Theoretically, there is no minimum, but you are going to have a hard time getting a loan with a credit score under 580. Even with that score, it’s going to be difficult. My two cents: I can’t foresee a lot of circumstances where someone would really NEED to buy a house within a deadline, so if it’s at all possible, I might recommend you wait, work to improve your credit, continue saving, and keep searching—passively, for the time being.
This goes without saying, but the higher your score, the more buying power you have. This is for three reasons: First, better scores can get you a better interest rate which means a lower monthly payment for the same loan amount. Second, better scores mean it might be easier or faster to get approved which can help you at the negotiating table. Third, better scores can mean less money for a down payment, little or no mortgage insurance.
Lenders want to make good and solid loans with trustworthy people, make it easy on your lender, and it will pay dividends for you in the future.
How much money do I need for a down payment?
Unless you’re a veteran using a VA loan, you’re going to need money for the down payment. With the different types of loans out there, the minimum amount lenders will accept varies.
With a “government loan” like FHA loans, you can buy a house with as little as 3.5% down. However, the less you put down, the more you’re going to pay each month in “mortgage insurance”. Think of it this way, the more money you put down, the less likely you are to walk away from the house and stop making the payments because of all the money you’ve already put into it with your down payment.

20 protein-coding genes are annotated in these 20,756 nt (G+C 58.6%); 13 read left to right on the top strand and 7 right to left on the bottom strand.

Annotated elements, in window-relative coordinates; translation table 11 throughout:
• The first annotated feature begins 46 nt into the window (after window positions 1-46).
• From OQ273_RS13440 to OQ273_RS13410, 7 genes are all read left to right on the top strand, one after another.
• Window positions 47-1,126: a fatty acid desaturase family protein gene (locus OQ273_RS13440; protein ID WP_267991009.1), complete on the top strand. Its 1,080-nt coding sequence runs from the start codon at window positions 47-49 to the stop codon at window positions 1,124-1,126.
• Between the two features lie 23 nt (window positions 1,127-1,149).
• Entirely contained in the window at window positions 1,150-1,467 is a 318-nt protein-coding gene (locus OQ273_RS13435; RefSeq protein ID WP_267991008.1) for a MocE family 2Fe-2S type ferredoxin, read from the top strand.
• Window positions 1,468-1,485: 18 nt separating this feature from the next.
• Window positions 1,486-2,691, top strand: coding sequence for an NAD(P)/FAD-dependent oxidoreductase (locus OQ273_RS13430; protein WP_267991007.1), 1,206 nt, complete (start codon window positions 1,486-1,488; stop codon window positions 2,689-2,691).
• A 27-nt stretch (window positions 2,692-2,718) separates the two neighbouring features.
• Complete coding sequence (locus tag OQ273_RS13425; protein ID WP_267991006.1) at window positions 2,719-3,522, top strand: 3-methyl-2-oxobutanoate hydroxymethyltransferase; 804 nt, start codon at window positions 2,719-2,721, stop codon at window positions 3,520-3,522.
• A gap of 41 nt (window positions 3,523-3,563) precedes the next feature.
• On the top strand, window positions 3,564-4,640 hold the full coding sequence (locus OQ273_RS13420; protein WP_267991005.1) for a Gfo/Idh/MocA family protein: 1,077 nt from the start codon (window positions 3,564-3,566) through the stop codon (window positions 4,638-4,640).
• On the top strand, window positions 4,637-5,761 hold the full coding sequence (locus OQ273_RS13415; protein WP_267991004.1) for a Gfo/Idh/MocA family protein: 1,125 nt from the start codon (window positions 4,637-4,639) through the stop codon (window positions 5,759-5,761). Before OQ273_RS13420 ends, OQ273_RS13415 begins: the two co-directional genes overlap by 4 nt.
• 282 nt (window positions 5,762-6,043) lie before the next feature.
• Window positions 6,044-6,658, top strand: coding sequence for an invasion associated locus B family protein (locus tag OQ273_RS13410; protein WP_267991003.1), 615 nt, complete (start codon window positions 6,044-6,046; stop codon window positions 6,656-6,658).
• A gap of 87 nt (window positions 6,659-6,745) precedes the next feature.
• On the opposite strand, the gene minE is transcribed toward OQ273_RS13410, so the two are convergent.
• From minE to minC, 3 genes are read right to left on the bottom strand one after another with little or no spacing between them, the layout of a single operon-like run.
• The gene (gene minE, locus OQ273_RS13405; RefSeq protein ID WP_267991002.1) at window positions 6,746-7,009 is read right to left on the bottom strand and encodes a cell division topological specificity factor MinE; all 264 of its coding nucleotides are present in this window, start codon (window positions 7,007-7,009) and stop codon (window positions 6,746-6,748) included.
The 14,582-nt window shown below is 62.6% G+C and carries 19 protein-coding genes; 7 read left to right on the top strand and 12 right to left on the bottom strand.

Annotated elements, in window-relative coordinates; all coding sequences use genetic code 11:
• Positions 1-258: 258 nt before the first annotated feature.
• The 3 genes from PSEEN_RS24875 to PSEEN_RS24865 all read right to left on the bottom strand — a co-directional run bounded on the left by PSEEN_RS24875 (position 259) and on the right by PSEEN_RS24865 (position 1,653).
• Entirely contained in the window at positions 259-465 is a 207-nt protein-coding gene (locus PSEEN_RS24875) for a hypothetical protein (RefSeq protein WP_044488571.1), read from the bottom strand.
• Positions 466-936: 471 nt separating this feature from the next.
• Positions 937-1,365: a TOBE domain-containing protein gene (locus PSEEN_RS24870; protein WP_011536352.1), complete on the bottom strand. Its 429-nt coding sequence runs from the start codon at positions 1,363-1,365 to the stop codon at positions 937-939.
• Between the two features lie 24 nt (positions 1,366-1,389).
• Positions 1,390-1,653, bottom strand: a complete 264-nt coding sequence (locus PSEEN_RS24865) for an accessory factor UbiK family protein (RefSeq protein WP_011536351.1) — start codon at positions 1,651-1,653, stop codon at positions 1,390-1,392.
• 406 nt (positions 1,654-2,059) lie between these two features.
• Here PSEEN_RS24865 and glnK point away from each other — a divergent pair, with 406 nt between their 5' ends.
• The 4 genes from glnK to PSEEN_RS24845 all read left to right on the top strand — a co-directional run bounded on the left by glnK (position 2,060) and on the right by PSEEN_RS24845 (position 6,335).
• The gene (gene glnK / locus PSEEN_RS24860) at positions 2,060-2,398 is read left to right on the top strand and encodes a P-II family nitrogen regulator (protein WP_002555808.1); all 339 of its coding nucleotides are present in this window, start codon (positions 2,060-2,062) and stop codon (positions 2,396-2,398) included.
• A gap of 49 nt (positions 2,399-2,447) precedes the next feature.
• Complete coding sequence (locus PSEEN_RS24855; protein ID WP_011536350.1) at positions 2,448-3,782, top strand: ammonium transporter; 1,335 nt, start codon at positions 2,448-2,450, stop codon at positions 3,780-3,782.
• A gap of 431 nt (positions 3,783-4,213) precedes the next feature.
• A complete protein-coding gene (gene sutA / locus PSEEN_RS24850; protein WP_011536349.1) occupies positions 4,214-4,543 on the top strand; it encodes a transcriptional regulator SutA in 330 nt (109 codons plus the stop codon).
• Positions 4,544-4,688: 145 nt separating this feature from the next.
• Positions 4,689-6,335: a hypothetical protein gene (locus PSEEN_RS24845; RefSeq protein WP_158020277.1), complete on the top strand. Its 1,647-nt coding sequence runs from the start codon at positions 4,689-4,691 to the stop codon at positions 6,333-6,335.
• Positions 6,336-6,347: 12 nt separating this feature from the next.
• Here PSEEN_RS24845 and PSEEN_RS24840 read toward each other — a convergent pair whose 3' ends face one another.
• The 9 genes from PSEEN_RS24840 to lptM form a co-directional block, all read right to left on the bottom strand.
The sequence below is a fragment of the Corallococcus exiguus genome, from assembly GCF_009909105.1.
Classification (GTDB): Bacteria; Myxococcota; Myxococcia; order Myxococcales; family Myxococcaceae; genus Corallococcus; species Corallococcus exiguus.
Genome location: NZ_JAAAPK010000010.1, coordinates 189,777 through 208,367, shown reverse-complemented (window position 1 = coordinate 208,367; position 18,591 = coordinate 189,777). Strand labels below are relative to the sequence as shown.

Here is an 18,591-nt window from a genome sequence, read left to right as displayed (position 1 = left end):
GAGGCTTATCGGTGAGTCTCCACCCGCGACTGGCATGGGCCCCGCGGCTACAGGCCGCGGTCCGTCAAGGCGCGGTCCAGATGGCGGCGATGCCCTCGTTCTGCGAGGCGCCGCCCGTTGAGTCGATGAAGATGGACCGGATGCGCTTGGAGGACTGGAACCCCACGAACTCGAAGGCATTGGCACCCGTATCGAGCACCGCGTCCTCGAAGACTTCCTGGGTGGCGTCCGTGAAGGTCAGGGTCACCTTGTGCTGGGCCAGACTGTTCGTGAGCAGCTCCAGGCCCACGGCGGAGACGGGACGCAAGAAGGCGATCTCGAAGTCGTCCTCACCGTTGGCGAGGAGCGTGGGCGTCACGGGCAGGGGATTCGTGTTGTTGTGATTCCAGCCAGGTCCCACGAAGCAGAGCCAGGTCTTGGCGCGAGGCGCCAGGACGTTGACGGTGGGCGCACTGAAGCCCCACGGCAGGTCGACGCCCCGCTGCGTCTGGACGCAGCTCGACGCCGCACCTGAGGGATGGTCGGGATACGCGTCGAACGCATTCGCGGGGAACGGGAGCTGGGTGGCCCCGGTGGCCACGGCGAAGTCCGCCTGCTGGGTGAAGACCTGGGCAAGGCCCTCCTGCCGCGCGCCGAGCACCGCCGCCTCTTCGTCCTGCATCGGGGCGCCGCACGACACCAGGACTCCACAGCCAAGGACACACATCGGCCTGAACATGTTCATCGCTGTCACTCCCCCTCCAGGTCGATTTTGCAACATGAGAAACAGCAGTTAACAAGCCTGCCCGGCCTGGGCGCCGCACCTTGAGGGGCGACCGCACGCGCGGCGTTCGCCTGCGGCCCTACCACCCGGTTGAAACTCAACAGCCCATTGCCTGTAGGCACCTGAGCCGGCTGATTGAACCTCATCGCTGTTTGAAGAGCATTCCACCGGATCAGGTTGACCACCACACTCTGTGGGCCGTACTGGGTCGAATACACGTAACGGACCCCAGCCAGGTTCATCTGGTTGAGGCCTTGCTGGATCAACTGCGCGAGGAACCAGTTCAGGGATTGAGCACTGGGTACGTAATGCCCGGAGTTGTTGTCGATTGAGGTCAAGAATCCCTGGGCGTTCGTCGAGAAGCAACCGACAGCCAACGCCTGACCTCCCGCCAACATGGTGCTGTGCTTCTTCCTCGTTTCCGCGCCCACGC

The magic number for lenders is 20% down. Lenders can feel very confident in lending you money when you’re that “invested” with a big down payment like that. But, this is easier said than done. For many, it takes a lot of time, patience, and a lot of willpower to save for the down payment.
As you can tell, this is a very broad spectrum of down payment options: 3.5% to 20%. When we’re talking about buying $600,000 properties and up, these down payments can be very sizeable. Luckily, in an area like Los Angeles where property values are a lot higher than other areas of the country, local lenders can give buyers a lot of flexibility with down payments. But, as I’ve said before, lenders like to make good and solid loans with trustworthy people. So, make it easy for your lender to say “Yes!”